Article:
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Earlier this evening (July 31), Adams channelled his inner Liam Gallagher and tweeted “Abert Hammond is a more horrible songwriter than his dad. If that’s possible. It rains in Sthtrn CA & washes out the dirt As you were RA x”
He swiftly followed that up with a jibe at Strokes frontman Julian Casablancas, tweeting “Julian Casablancas: who got you strung out on lasagna tho?”
Adams continued: “I should have got them addicted to writing better songs. Too bad The Killers did it for them” and “I sold more t shirts last night than people who actually made it thru a single Voidz song, bro – what’s he gonna do? Sit on me?”
Check out the tweets in question below.
The incident follows events earlier this year surrounding the relationship between The Strokes and Adams, with the former claiming that Adams was in some way responsible for Hammond Jr.’s past heroin addiction.
The comments come in a new book by Lizzy Goodman called Meet Me in the Bathroom: Rebirth and Rock and Roll in New York City, 2001–2011, which details the rise of 2000s NYC indie bands such as The Strokes, The Yeah Yeah Yeahs, LCD Soundsystem, Interpol and Vampire Weekend.
- Read more: The Strokes, LCD Soundsystem and the New Golden Age of New York music: an interview with Lizzy Goodman
In a lengthy excerpt from the book, Hammond’s bandmates describe Ryan Adams as having been a “bad influence” on Hammond’s past heroin habit while the band also talk about their rivalry with The Killers.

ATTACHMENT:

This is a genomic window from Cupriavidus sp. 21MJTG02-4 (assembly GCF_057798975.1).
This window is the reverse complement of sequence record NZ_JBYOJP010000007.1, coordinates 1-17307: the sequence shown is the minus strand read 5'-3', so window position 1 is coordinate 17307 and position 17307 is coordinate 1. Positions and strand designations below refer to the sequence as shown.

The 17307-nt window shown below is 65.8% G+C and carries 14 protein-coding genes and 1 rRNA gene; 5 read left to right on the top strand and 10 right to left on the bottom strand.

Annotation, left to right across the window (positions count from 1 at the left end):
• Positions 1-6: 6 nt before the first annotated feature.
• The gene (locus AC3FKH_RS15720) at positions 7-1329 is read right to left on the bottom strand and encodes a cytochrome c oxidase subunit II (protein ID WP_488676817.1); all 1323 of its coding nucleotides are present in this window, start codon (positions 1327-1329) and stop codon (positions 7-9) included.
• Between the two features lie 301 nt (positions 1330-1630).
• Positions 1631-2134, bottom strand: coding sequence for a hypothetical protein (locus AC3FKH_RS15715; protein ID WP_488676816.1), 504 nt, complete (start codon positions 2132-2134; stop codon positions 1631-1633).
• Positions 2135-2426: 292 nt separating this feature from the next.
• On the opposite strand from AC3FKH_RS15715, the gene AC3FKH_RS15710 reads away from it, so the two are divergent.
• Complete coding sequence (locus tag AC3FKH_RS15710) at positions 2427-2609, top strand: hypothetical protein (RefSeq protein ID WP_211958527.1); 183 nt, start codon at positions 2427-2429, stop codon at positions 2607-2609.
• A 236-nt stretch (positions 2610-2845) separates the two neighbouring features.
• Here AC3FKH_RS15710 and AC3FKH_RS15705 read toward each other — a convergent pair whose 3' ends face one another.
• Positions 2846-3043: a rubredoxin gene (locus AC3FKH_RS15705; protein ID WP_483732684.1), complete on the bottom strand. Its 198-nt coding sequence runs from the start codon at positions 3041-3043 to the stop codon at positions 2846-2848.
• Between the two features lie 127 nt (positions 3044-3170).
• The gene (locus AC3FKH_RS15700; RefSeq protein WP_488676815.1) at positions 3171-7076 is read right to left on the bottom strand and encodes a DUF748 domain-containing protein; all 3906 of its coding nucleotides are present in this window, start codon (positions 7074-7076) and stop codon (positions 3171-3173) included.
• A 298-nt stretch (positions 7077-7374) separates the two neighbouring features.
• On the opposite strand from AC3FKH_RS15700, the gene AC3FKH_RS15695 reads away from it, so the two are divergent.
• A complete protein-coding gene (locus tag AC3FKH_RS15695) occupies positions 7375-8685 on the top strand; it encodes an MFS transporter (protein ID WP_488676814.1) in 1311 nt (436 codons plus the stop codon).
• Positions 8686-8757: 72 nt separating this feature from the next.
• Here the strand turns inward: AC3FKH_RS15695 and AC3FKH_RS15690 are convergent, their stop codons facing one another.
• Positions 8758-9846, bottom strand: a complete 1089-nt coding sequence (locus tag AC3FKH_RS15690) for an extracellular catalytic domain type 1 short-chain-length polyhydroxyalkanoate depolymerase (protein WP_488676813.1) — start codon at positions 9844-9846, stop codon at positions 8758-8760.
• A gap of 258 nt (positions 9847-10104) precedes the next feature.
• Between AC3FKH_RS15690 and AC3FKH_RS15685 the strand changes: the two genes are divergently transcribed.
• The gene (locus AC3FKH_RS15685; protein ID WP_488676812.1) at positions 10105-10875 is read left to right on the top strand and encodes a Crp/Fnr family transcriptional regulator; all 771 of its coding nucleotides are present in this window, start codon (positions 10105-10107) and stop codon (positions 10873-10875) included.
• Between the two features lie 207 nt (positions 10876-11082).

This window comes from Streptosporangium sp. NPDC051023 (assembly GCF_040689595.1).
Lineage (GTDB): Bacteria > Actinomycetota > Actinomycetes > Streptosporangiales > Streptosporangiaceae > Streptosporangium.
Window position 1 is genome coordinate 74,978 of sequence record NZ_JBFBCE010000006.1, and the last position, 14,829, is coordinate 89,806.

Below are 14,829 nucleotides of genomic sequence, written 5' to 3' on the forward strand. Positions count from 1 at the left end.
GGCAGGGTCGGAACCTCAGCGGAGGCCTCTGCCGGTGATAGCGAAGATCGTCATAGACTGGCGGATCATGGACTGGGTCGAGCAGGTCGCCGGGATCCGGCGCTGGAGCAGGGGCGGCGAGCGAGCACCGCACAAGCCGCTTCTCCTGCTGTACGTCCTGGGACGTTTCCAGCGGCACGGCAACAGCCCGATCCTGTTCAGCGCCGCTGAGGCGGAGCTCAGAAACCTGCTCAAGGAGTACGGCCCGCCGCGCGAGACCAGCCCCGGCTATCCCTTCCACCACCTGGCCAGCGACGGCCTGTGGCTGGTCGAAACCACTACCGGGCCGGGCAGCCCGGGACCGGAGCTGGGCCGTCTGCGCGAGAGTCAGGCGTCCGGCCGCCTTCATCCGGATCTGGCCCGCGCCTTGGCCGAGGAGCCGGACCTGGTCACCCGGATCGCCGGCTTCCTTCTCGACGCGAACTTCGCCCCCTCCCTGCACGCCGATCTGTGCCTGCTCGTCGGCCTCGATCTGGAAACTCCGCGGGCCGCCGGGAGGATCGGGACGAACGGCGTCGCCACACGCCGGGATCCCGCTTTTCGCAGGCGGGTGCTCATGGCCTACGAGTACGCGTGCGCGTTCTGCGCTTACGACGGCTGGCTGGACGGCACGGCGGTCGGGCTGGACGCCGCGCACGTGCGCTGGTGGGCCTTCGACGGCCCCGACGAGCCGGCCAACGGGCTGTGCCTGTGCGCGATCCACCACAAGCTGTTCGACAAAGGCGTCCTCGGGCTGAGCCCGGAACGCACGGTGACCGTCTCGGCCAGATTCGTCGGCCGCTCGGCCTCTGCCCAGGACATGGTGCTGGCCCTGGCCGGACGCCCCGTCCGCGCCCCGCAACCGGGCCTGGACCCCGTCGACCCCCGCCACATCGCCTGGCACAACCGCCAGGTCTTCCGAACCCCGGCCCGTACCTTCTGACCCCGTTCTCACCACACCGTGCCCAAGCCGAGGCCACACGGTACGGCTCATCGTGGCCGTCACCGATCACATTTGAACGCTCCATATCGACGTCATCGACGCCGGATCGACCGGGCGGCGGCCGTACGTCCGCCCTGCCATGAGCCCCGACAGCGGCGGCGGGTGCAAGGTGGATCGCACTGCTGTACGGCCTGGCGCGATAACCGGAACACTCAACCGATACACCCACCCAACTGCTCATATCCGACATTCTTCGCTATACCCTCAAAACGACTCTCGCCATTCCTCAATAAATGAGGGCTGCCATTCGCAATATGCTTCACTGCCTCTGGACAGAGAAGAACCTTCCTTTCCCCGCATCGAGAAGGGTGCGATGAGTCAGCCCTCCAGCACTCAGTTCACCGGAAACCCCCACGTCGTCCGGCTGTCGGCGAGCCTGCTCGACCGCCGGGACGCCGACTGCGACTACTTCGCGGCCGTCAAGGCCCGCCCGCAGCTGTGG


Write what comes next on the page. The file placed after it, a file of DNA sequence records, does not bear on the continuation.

“I remember Julian threatening to beat Ryan [Adams] up if he hung out with me, as a protective thing,” said Albert Hammond Jr. “He’d heard that Ryan would come and give me heroin, so he was just like, ‘if you come to my apartment again with heroin, I’m going to kick your ass’.”
Hammond continued: “I hadn’t really been doing it in baggie form until Ryan showed up. He was definitely a bad influence.”
Meanwhile, Strokes’ frontman Julian Casablancas added: “Did I specifically tell Ryan to stay away from Albert? I can’t remember the details, to be honest. I think heroin just kind of crosses a line. It can take a person’s soul away. So it’s like if someone is trying to give your friend a lobotomy — you’re gonna step in.”
He added: “It was very dramatic, the way it all went down. I was asked to meet one single person in a bar and I got there and it was the whole band and Ryan. I was more or less given a lecture, a hypocritical lecture, and then they told me that I was not going to be part of their scene any more.
“It was very weird. It was easy to brand me as the problem. I would suspect that they soon learned that I was not the problem.”